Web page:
15 Jan 2021

When logistics saves lives

In the healthcare and medical sectors, the quality of logistics can spell the difference between life and death. The COVID-19 vaccine is a case in point.

IoT can help get organs to the surgical theater in time.

This article is an extract from our latest u‑blox magazine on eHealth. Download your own copy of the magazine today!

The right product, delivered to the right person at the right time, unblemished. Tick all four boxes and you have a successful logistics operation. Get one wrong, and you’re likely to hear complaints. But it’s one thing when an online delivery gets sent to the wrong doorstep. If a blood transfusion, a beating heart, or vial of vital vaccine gets switched up, lost, damaged, or delayed, the consequences can be dire. Valuable, life-saving resources are wasted and patients left waiting. When the stakes are so high, simply trusting the logistics chain is sometimes not enough. Harnessing wireless sensing, reliable and secure data communication, and satellite-based positioning, the IoT can help ensure that logistics saves lives.

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Tracking blood from donor to patient

Blood transfusions are a poignant example. According to a World Health Organization (WHO) factsheet on blood safety and availability, 118.5 million blood donations are collected globally each year. Once carefully labeled with the patient’s ABO blood group and Rhesus factor, this blood is typically either stored and then transfused to a patient unaltered, or it is broken down into its constituent components, including red blood cells, platelets, and plasma, before being delivered to patients in need.

Whole blood needs to be stored between two and six degrees Celsius. Any colder, and it can cause fatal bleeding or renal failure once delivered. Warmer and it can become a viable home for harmful bacteria. To avoid losing their blood clotting availability, platelets, on the other hand, must be stored at a warm 20 to 24 °C, while plasma, the fluid that carries the blood cells, must be stored frozen at -25 °C or less until it is thawed. These temperatures need to be guaranteed not only at the blood bank, but also during transport from the blood drive to the analytics lab, or from the blood bank to the patient, during which the blood bag can rack up hundreds if not thousands of kilometers.

A complex, far-reaching supply chain

In such a complex supply chain, many things can go wrong. Every step of the process is prone to temperature exceptions caused, for instance, by power outages or errors in handling. With every minute that the blood products spend outside their ideal storage temperatures, their quality deteriorates and the risk they present to patients goes up. And while receiving the wrong blood type is rare, with around four cases per million units of blood transfused, it can have potentially life-threatening consequences.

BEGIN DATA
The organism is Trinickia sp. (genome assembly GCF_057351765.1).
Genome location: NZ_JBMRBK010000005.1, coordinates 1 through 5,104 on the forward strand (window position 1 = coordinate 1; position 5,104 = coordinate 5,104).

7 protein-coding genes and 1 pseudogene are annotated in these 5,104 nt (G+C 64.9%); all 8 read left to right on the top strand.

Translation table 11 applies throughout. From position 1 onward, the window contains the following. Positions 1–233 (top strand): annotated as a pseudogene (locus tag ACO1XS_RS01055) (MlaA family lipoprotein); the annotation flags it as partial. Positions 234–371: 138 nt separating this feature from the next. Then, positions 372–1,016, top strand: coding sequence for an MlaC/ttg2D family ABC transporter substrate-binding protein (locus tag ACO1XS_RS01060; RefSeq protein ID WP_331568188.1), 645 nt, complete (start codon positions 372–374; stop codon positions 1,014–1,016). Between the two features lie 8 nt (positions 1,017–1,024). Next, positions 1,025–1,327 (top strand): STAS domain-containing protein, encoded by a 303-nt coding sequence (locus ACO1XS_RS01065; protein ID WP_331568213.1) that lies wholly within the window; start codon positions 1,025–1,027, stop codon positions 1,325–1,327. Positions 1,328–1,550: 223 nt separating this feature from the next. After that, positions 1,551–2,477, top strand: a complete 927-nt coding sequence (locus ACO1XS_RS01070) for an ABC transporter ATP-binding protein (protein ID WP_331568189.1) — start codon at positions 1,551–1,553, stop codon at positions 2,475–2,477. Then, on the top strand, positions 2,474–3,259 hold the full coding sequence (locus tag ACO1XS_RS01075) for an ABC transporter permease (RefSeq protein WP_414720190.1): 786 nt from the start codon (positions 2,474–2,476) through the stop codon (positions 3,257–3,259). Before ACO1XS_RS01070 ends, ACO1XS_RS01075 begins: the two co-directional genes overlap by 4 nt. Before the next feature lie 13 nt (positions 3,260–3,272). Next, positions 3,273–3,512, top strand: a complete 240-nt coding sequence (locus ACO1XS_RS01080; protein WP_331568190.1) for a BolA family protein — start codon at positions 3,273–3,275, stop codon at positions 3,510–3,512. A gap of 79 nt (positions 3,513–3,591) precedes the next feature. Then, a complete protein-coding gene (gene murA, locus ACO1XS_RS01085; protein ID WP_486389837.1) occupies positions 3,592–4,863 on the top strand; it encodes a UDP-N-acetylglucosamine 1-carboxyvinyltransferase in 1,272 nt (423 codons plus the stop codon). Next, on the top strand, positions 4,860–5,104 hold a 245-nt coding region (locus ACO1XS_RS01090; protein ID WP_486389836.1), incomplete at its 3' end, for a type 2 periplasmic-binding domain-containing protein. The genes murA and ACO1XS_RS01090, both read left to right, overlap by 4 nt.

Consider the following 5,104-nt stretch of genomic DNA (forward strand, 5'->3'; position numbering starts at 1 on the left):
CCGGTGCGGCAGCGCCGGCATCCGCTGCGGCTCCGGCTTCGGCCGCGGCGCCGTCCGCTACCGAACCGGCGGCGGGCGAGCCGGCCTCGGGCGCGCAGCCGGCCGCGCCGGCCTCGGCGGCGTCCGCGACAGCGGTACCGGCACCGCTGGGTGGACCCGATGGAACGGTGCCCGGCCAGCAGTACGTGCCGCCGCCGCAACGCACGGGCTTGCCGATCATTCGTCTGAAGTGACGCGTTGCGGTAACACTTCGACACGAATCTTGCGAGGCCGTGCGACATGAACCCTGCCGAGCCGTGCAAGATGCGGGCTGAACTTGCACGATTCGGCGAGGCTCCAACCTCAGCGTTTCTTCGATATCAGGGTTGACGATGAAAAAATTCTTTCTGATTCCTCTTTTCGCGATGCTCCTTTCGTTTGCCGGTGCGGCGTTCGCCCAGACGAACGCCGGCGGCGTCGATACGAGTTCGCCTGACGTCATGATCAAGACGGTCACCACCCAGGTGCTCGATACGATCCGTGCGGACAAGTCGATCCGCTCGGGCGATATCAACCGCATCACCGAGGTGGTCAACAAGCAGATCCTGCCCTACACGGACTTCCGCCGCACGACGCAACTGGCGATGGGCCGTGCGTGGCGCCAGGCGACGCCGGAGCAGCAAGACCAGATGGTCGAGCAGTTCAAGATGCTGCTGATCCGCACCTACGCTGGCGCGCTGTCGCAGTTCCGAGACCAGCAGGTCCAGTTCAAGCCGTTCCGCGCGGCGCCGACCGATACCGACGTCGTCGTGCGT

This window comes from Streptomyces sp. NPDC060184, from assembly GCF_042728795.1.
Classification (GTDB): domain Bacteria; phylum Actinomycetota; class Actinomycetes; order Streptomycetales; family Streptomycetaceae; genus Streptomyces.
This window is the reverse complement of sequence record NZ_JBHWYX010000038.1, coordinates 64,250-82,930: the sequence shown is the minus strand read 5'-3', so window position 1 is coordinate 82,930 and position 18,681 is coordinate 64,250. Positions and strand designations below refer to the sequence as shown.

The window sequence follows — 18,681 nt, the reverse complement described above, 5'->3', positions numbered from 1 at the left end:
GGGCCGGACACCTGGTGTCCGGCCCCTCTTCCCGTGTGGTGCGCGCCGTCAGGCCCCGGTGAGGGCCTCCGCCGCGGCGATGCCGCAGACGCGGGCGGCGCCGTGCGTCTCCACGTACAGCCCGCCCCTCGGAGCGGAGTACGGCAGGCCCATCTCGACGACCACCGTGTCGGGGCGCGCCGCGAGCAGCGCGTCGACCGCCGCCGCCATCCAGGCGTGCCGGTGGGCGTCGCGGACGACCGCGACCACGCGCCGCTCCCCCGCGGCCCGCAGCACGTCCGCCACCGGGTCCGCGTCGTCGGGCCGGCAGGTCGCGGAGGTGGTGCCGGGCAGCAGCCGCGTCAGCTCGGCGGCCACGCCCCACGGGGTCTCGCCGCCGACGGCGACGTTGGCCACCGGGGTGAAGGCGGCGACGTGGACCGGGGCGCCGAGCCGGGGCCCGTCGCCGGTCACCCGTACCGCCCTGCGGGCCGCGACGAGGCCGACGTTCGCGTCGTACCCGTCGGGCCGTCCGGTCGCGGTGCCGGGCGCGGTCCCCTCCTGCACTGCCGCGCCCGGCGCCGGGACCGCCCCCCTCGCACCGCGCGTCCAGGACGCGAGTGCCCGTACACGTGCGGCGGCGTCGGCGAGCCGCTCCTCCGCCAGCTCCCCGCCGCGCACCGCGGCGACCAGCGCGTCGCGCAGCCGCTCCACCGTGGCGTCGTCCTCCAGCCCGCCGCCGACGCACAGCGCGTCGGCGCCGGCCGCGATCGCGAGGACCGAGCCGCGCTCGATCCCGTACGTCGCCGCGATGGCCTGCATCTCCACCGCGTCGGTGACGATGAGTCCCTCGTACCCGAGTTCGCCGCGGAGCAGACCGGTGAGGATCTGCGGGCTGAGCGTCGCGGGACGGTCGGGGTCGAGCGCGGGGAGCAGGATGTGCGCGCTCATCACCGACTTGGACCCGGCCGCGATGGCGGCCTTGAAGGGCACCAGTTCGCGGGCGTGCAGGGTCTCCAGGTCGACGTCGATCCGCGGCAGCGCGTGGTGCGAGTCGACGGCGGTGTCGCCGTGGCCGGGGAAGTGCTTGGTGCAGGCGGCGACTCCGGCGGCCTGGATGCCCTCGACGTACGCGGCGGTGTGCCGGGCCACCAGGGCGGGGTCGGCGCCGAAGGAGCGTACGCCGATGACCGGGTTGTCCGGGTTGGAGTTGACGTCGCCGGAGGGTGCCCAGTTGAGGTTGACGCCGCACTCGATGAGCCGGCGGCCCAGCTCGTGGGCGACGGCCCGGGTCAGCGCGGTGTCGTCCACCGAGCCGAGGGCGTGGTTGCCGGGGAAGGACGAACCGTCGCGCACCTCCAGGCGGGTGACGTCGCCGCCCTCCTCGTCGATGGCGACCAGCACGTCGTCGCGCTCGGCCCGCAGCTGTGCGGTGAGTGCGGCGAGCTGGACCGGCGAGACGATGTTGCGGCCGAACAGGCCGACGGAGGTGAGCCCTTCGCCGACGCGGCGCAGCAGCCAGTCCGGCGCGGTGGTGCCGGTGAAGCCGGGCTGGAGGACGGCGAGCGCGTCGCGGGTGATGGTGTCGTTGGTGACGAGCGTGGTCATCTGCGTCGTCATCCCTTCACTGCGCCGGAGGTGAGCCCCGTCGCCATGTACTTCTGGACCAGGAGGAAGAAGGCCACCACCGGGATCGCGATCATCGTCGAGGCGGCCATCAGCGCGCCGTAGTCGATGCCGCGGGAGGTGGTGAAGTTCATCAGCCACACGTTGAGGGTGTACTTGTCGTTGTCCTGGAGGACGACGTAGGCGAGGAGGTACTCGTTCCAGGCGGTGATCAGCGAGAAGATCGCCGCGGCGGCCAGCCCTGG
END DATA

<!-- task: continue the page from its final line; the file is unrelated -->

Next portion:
Solutions that leverage the Internet of Things aim to track blood and create a continuous data trail of its journey from the donor to the patient. EY Canada and the Canadian Blood Services have, for instance, put out a proposal to combine the strengths of the IoT with the Blockchain to this effect. The approach banks on the proven strengths of IoT sensors in asset tracking and condition monitoring to gather relevant timestamped data, and uses the Blockchain as a decentralized and virtually immutable platform to manage the visibility and security of the collected records. Other initiatives, such as one developed by Swedish-based Tridentify, include smart blood bags that automatically log data in real-time.

Not challenging enough? Try organs!

If transfusing blood sounds tricky, try transplanting a live kidney, spleen, or even a beating heart! In what has been described as one of the most complex procedures in medicine, all the challenges of getting blood from a donor to a patient are compounded. In addition to matching the blood type between donor and patient, the donor and the recipient need to be about the same size. Because organs can only survive for about four to 48 hours outside the body, depending on the organ, donors (often deceased) and recipients need to be in the same geographical area, in particular for hearts and lungs. And because such a match is so rare, doctors are unlikely to get a second chance at a transplant. The replacement organ has to be in perfect condition prior to the surgery.

As with blood, IoT-based solutions are being relied on to ensure that organ transplants are delivered on time and intact. According to an investigation by Kaiser Health News and Reveal from the Center for Investigative Reporting, between 2014 and 2019 there were around 170 transplant-ready organs that had to be discarded. More than twice as many were classified as near misses due to delays in transport. According to the report, kidneys and livers, which are less time-sensitive than hearts and lungs, often travel as standard cargo in the belly of commercial airliners, with no way to follow them in real-time.